When I was in Georgia last, my cousin Charlie and I were going through this box while the others on our expedition were resting up.  I have to admit that Charlie and I got pretty excited about this document.  We made some assumptions that have not been proven.  I am not sure if we will ever be able to determine the relevance to the Whitehead lineage.  We have our ideas.  Is this the location of the original homeplace for the Whitehead’s?  Why was this document in this box?  In my family tree, I have a male ancestor, Anderson McElroy who married Nancy Whitehead in 1826.  I think the names Mcleroy and McElroy could easily been get mixed up.  So many questions.

 

Example 3: (1843 Deed Mary O’Kelly to Polly Crowder Whitehead)

I selected this document because it is more legible than some of the others but it also gives us lots of names.  This document was a Deed of Gift.  In it reads that Mary O’Kelly, the mother of Mary “Polly” Whitehead is giving to her and her children [Martha A Suddeth formerly Martha A. Whitehead wife of Seaborn M. Suddeth, Dilley Whitehead, Susan Whitehead, Samuel Whitehead, Sarah F. Whitehead, William F. Whitehead, George W. Whitehead, Mary L. Whitehead, Elijah D. Whitehead, James D Whitehead, Elizabeth E. Whitehead, Charles E Whitehead] the following property: One hundred acres of land, a slave named Sydda, 3 feather beds and all of her household stuff.  In addition she gifts, 8 heads of cattle with their future increase and upon her death to be equally divided amongst her children.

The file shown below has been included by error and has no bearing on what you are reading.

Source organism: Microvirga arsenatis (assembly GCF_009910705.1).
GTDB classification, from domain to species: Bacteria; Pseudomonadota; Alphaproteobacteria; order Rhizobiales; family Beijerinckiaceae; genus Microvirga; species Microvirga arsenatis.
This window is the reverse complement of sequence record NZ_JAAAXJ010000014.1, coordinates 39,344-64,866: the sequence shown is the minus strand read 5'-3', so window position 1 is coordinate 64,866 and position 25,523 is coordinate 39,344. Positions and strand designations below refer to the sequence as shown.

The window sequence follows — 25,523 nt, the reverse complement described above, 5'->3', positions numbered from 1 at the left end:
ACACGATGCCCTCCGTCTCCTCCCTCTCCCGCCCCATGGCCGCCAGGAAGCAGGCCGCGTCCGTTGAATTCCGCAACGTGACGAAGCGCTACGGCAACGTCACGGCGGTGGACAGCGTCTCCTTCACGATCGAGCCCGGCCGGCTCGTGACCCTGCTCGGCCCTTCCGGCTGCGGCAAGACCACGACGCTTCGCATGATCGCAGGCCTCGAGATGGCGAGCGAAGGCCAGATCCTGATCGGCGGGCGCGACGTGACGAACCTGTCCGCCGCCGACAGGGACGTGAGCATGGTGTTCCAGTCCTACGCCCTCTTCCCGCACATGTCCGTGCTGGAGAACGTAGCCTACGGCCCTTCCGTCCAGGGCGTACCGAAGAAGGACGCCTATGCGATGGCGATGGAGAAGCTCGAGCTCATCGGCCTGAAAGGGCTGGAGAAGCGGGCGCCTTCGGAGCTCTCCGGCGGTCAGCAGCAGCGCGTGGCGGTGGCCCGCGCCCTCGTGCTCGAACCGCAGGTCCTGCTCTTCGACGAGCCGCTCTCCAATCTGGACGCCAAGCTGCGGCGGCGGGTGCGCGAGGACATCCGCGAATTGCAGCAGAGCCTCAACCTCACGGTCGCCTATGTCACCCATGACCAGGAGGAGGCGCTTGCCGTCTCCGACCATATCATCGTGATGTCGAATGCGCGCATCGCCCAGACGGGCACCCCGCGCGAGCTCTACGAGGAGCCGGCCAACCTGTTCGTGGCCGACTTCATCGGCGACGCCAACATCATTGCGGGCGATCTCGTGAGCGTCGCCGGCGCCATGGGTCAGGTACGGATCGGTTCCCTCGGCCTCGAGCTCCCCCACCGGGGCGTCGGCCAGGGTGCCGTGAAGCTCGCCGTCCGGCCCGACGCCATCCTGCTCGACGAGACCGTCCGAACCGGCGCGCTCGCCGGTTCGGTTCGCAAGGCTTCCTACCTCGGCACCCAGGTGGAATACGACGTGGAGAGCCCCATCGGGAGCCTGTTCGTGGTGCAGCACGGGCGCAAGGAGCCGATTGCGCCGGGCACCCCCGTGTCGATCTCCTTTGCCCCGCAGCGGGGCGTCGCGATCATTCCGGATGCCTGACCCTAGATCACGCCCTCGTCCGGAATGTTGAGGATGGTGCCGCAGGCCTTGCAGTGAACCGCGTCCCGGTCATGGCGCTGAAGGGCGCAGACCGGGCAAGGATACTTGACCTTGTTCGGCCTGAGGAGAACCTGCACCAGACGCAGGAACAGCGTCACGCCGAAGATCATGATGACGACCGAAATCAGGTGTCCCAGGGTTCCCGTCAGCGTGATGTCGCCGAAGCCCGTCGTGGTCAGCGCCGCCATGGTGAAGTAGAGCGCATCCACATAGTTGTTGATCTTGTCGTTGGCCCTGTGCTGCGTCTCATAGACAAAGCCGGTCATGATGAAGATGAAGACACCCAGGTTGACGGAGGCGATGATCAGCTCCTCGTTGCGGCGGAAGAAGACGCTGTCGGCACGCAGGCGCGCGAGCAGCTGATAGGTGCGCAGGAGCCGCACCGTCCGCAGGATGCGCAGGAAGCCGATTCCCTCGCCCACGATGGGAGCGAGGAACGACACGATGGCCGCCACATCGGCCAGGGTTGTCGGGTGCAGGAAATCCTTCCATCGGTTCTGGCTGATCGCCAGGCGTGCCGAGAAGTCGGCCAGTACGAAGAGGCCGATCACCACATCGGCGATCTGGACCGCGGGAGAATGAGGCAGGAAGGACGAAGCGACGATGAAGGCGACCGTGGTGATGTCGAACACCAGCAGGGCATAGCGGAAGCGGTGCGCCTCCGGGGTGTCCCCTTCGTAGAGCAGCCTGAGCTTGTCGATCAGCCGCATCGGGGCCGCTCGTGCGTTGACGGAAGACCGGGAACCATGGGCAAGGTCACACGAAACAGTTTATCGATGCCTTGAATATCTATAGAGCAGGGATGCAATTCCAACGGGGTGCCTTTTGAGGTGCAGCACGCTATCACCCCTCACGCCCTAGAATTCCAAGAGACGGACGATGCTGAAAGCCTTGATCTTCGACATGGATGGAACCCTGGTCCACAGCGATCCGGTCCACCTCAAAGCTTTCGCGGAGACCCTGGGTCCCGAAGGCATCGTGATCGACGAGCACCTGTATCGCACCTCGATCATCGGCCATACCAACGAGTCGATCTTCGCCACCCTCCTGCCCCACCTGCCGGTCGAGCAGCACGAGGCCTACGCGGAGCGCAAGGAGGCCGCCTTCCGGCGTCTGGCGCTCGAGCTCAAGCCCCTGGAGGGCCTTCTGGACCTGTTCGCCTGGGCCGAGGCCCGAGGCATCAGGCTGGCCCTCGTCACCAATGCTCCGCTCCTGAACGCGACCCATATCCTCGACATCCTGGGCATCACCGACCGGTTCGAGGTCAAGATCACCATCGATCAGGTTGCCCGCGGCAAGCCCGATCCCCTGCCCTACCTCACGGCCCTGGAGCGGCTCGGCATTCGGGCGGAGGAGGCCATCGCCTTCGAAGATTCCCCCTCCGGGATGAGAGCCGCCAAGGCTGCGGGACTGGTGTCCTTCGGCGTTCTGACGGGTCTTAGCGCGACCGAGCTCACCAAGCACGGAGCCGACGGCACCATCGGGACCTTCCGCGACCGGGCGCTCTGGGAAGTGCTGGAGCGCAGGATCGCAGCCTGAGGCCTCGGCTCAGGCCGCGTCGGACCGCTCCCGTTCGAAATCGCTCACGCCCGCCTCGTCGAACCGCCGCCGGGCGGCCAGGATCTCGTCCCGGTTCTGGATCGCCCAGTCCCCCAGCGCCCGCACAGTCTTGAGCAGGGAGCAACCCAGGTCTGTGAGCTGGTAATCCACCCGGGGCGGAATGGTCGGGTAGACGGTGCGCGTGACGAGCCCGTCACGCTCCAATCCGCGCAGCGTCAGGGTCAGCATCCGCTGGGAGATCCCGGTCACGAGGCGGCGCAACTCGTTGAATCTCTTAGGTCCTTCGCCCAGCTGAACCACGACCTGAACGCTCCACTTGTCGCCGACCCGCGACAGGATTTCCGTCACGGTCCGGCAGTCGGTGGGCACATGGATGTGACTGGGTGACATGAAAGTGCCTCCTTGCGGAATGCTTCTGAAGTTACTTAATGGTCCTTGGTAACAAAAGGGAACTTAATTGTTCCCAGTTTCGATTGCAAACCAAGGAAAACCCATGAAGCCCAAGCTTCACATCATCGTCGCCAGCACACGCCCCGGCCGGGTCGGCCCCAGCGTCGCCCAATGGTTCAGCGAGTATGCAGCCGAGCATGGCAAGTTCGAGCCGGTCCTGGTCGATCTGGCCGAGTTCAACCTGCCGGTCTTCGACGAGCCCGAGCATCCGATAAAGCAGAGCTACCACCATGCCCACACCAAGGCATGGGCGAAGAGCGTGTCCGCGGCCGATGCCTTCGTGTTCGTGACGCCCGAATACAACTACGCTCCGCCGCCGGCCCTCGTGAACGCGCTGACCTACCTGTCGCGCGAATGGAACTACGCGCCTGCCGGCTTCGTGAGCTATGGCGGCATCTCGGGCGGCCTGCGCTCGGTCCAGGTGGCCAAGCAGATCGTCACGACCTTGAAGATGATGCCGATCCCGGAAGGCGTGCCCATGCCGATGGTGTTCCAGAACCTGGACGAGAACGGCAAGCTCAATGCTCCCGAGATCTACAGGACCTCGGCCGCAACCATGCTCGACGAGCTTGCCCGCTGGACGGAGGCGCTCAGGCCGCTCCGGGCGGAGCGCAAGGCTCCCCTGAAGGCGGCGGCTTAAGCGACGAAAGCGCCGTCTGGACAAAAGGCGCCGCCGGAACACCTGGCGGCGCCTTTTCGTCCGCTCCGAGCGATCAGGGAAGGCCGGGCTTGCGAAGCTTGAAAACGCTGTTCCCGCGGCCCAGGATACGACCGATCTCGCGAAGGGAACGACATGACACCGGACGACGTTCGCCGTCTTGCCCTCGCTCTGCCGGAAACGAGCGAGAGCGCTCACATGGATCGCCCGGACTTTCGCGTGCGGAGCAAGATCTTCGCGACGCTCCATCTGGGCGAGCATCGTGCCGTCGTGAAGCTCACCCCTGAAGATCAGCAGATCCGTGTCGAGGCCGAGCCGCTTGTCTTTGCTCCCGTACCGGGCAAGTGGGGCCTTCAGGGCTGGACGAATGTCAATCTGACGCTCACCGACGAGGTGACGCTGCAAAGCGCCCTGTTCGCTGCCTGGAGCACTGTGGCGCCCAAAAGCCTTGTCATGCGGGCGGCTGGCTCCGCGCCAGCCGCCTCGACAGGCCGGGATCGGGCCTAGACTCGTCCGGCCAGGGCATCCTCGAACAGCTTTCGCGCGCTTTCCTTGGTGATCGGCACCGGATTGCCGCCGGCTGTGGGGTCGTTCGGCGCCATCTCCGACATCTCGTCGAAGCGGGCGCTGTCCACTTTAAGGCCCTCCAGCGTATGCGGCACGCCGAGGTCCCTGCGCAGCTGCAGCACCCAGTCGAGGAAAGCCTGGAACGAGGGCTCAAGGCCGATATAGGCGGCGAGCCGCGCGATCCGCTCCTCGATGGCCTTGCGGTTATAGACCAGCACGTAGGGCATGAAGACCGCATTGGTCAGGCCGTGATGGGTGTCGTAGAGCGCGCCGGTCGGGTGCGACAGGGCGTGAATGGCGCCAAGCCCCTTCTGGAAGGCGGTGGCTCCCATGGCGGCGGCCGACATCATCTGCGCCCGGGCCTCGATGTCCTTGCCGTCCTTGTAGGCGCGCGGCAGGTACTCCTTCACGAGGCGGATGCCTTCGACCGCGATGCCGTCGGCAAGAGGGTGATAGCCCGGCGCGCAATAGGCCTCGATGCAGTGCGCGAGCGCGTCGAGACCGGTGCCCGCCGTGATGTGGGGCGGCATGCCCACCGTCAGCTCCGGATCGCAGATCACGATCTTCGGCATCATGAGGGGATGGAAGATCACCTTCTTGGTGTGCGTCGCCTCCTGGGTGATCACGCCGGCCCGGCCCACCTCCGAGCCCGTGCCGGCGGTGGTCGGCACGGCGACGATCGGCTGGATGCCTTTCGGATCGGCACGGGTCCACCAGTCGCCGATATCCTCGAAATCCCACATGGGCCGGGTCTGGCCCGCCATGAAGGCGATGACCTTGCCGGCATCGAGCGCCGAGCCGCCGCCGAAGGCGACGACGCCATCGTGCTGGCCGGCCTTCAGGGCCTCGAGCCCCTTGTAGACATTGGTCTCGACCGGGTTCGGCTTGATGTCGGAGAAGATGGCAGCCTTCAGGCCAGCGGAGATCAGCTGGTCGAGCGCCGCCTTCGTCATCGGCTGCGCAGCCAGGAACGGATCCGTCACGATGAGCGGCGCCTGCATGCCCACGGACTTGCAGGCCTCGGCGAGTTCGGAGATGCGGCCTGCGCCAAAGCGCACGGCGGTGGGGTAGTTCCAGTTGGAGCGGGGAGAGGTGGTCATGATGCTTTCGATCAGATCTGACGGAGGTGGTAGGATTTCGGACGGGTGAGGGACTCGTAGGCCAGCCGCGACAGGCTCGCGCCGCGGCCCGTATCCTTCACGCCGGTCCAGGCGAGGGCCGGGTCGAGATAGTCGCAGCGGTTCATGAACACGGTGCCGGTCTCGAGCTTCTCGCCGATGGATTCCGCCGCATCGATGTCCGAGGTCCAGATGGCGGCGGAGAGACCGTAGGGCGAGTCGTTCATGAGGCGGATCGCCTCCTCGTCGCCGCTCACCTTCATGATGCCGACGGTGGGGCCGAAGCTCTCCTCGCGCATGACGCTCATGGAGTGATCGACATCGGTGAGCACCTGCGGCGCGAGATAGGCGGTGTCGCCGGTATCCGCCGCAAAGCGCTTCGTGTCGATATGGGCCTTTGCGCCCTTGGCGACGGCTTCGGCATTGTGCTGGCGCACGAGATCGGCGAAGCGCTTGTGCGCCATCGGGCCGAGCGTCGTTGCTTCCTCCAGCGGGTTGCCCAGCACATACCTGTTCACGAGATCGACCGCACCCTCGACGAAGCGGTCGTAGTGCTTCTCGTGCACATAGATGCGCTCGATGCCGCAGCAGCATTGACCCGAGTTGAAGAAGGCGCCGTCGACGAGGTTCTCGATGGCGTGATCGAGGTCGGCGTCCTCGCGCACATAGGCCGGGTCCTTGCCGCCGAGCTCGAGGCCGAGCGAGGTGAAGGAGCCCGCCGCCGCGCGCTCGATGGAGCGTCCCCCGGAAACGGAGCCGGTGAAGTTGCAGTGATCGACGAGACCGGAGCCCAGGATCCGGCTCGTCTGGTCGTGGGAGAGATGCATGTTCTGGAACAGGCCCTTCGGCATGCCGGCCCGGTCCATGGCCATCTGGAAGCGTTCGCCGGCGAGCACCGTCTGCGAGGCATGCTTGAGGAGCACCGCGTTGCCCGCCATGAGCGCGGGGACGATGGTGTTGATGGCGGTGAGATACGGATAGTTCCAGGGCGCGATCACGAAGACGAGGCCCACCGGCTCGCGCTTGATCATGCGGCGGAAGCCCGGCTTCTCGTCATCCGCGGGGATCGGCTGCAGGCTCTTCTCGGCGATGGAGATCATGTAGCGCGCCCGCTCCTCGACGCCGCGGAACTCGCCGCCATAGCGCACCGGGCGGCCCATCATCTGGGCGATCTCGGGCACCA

However, where it gets interesting it says “To remain in the possession of the said, Polly C Whitehead and be under her sole and separate control and is in no event to be subject in any manner to the contracts, debts and liabilities of her husband Joel Whitehead.  Now I haven’t explored this part of the tree as much but I do know that Mary O’Kelly’s husband (Charles O’Kelly) died in 1810.  Additionally, I know that Polly had siblings.  So, I wonder if other property was given to them.  I do know that historically married women were not entitled to own and manage property until later unless their spouse of incapacitated.  I will have to do more research on the specifics, but a cursory internet search stated that Connecticut was the first state in 1809 and it wasn’t until 1866 that Georgia women were legal allowed to own property.   Regardless, this document is over 170 years old.

1843 Deed Mary Okelly to Polly C Whitehead

 

Well, there are more deeds to explore.  Until later, I will be exploring backwards.

 

Source:

Garrison, Tim A. “Cherokee Removal.” New Georgia Encyclopedia. 06 June 2017. Web. 08 June 2017.